Also, the film is so masterfully filmed and edited, it's as exciting as any big screen thriller. And if anyone doesn’t believe me, Hooligan Sparrow’s Peabody Award, George Polk award, IDA award, and place on the Oscar documentary shortlist should be convincing.
As determined as you were to make the film, I’m most inspired by your determination to make a lasting impact. And undoubtedly you did since earlier this year Ye Haiyan's daughter received a full scholarship to a high school in the US. She is here now, free of the constant threat her family faces in China and thanks, in part, to you. It's the kind of impact I aspire to help create and an incredible testament to the power of your filmmaking. You not only garnered support for Ye Haiyan’s family, you emboldened other political activists and human rights lawyers in China.
There's a ton of injustice in the world - more than it feels like we can fix. But I have hope because there are filmmakers like you who aren't going to sit by and let this shit fly.
Now that we've been at this letter writing thing for a little while, one of the joys of this whole venture has been getting even a few people to watch some movies they hadn't come across before. With that in mind, if there's one thing we write about here that I hope people seek out above all others, it's your film Girlfriends. As far as I'm concerned, any conversation about the history of independent film in America that doesn't include Girlfriends is irrelevant (see also: conversations about New York movies, movies about best friends, movies where Christopher Guest is hot). You've said the movie was inspired by a line in the book Advancing Paul Newman -- "This is a story of two girls, each of whom suspected the other of a more passionate connection with life" -- which might be my favorite logline ever. It's about the feeling of losing your best friend to the ultimate friendship killer: growing up. Basically, if someone is reading this who loves any movie or TV show about female friendship from the past thirty years, I promise Girlfriends did the thing they love first. This would include Girls, which -- because Lena Dunham was such a fan of yours -- you directed an episode of. It might also include My So-Called Life, which, yep, you directed as well. It probably wouldn't include the six episodes of Once and Again you directed, but I feel pretty strongly that Once and Again is consistently underrated, so if I can use this opportunity to bring it up, I'm certainly going to take it. Now that I think about it, if there's one thing we can get people to watch here, maybe it should be Once and Again. But right after that, everyone definitely check out Girlfriends.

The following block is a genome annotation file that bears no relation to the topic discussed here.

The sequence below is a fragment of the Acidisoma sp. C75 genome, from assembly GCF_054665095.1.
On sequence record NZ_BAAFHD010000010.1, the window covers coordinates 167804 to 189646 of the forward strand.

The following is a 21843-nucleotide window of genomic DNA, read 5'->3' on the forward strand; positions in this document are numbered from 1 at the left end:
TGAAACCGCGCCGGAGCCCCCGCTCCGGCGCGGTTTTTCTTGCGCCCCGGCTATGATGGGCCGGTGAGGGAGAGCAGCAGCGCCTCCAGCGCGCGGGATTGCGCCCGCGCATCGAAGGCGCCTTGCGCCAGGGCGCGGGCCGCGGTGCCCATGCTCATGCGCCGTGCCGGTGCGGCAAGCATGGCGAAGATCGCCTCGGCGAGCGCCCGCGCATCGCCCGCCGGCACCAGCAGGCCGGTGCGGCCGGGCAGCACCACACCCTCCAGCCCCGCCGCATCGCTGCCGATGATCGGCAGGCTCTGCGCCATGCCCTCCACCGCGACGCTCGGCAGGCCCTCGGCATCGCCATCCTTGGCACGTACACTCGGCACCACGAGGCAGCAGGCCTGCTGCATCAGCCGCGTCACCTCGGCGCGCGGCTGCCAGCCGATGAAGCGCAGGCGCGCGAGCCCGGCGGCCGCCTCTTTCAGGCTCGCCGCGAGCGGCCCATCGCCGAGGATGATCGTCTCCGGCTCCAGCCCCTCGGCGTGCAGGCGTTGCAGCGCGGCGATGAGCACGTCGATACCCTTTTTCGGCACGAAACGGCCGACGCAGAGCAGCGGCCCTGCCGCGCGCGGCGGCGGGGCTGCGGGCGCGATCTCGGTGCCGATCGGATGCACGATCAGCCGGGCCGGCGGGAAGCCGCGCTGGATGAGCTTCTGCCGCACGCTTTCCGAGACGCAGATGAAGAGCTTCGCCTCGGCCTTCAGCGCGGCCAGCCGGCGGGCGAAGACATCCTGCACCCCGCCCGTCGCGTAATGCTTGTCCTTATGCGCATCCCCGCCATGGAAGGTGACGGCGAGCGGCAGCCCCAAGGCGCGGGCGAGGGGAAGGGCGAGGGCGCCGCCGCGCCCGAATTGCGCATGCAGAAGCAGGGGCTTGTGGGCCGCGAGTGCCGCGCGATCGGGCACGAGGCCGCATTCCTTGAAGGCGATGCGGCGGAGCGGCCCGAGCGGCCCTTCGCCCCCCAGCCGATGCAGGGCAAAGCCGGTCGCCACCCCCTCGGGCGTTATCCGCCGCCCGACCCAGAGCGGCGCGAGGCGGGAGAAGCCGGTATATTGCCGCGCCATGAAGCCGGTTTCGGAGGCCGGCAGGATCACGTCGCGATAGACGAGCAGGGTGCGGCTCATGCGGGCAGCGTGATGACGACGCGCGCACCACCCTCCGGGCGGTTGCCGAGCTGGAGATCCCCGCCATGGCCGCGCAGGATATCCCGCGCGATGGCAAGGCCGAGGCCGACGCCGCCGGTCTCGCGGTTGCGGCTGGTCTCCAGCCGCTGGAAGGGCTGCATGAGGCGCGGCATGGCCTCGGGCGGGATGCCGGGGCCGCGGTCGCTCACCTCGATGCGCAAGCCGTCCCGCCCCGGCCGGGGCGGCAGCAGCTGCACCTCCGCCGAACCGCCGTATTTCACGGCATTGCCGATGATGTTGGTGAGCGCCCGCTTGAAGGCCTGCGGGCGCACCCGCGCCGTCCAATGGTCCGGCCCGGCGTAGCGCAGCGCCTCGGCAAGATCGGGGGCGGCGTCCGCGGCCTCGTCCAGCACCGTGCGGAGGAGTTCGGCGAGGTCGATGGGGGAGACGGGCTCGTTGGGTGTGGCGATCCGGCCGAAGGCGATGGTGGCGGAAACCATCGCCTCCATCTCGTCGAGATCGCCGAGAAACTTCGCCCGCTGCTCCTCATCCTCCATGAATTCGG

I was already crushing hard when Neo realized “there is no spoon” (The Matrix) but I knew my love for you was forever when Amanita flung her postcoital, glistening strap-on to the floor of her San Francisco loft (Sense 8). In that moment, as Amanita and Nomi moved on to after-thrust cuddles, my childhood quest was finally over. I mean, I’m no strap-on flinging lesbian but ever since I was a wee gaybe, I have longed to identify with someone like me on TV. Unfortunately the television gays of my formative years (side eye to you, Stanford Blatch) weren’t designed to express the full range of their sexuality or emotions and had little in common with the everyday gay man I was becoming. They were stereotypes wrapped in glitter, faggotry, and dialogue which felt more like what the real gay men writing them thought straight people wanted from their TV homos.
With Sense8, you brought together a family of fans whose mind holes were yearning for a sopping wet dildo of bold awkwardness and relatable failure on a whole new Kinsey scale of longing. And while likely few of your “fanily” are Chicago cops, billionaire Korean warriors, Icelandic DJs, Kenyan bus drivers, Indian chemical engineers, closeted Mexican superstars, German mafia heirs, beautiful trans hackers, or the fucking amazing DARYL HANNAH, you make us feel like we could be any of the above. Because even when Lito and Hernando are literally wrapped in glitter (and rainbows and not much else -- S2 E6), the relatability of what they fear and how they love saves them from stereotype and elevates them to human. My wish for you, Lana, is that your voice and vision are supported creatively, financially and never limited by anything but your imagination for the whole of your lifetime. And when my grandchildren ask how they got to live in a world where inclusion and love are the norm, I’ll teach them about bold visionary women like you.